Iowa School of Music 2021-22 Magazine

University of Iowa School of Music 2021-2022 Magazine

“No college orchestra has ever performed the entire five movements of this piece before, and the orchestra did a beautiful job,” says Brunet. Although the engraving process has taken longer than expected, everyone agrees that the quality work is worth the wait. The result is a score and parts that Watkins will be able to rent to other orchestras with confidence. “To have the School of Music offer this help to me is priceless,” she describes. “Their work legitimizes my process. It creates consistency, and it’s very professionally done. Music is prayer for me. I write it to bless those who allow it to come into their lives. I’ve had a place I wanted to be in with my music and my career, and, somehow, little by little, it has happened.”

Alex Arellano, a Master of Musical Arts in Orchestral Conducting student, signed on to assist with the engraving work. The goal was not only to create a clear, precise performing edition, but also give students valuable and paid professional experience along the way. Dr. Nathan Platte, a musicology faculty member, reviewed the work, along with Mark Rheaume, a PhD in Music Composition student, who joined the project as a second editor to bring a different perspective to the process. As Buehner describes, the process of music engraving is much more involved than simply typing a traditional text document. It involves bringing together several layers of information, standardizing notation, and eliminating uncertainties. The goal is to create a formatted score and parts that are easy to read and perform.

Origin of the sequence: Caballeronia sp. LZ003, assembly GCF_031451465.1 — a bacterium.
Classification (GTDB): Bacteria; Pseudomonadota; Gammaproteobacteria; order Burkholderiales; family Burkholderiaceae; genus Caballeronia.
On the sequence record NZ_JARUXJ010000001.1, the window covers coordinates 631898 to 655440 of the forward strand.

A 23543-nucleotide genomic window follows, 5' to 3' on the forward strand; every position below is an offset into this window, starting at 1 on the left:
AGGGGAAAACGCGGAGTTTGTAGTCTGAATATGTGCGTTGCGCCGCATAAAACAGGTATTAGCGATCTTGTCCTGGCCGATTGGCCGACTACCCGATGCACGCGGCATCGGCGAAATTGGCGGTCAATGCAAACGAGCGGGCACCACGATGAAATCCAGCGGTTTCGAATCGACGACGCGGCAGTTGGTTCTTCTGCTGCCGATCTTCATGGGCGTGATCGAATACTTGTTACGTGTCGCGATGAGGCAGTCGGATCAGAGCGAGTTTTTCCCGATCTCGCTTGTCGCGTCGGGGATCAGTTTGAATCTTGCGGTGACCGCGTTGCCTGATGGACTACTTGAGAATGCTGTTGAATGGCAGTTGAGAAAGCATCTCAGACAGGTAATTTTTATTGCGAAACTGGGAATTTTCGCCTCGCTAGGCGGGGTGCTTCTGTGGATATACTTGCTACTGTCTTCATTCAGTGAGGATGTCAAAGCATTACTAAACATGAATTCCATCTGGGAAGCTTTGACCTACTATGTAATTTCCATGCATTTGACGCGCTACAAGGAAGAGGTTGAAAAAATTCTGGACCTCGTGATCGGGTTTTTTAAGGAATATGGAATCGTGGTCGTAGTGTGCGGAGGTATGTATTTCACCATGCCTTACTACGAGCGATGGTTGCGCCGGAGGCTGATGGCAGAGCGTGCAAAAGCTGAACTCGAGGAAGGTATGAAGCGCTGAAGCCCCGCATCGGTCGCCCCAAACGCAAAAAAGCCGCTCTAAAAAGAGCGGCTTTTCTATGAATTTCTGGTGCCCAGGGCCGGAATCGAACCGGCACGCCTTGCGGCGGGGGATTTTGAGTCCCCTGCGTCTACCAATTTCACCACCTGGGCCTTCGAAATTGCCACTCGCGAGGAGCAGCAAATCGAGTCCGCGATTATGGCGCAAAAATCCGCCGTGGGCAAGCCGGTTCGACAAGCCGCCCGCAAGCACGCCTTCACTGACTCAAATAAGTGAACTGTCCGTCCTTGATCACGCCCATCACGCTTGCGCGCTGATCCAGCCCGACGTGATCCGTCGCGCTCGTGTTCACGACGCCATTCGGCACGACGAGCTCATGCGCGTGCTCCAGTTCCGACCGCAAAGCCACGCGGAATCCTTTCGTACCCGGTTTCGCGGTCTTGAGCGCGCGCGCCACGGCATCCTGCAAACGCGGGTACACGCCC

“We wanted to provide an infrastructure she might have gotten from a publisher,” explains Buehner, “but provide that without causing her to lose agency over her work like she could by working with a publisher. We want to make sure she retains her copyright so that, when her music is used, it stays with her. She gets to decide how and when it’s used.” Not only did Watkins approve every correction to the score and parts, but she also got to interact with the Symphony Orchestra during rehearsals for Five Movements of Color. Students had the opportunity to ask questions about the music, and she could listen to the piece as it was performed to provide feedback. The University of Iowa Symphony Orchestra’s performance of Five Movements of Color took place on Oct. 20, 2021, at the Voxman Music Building.


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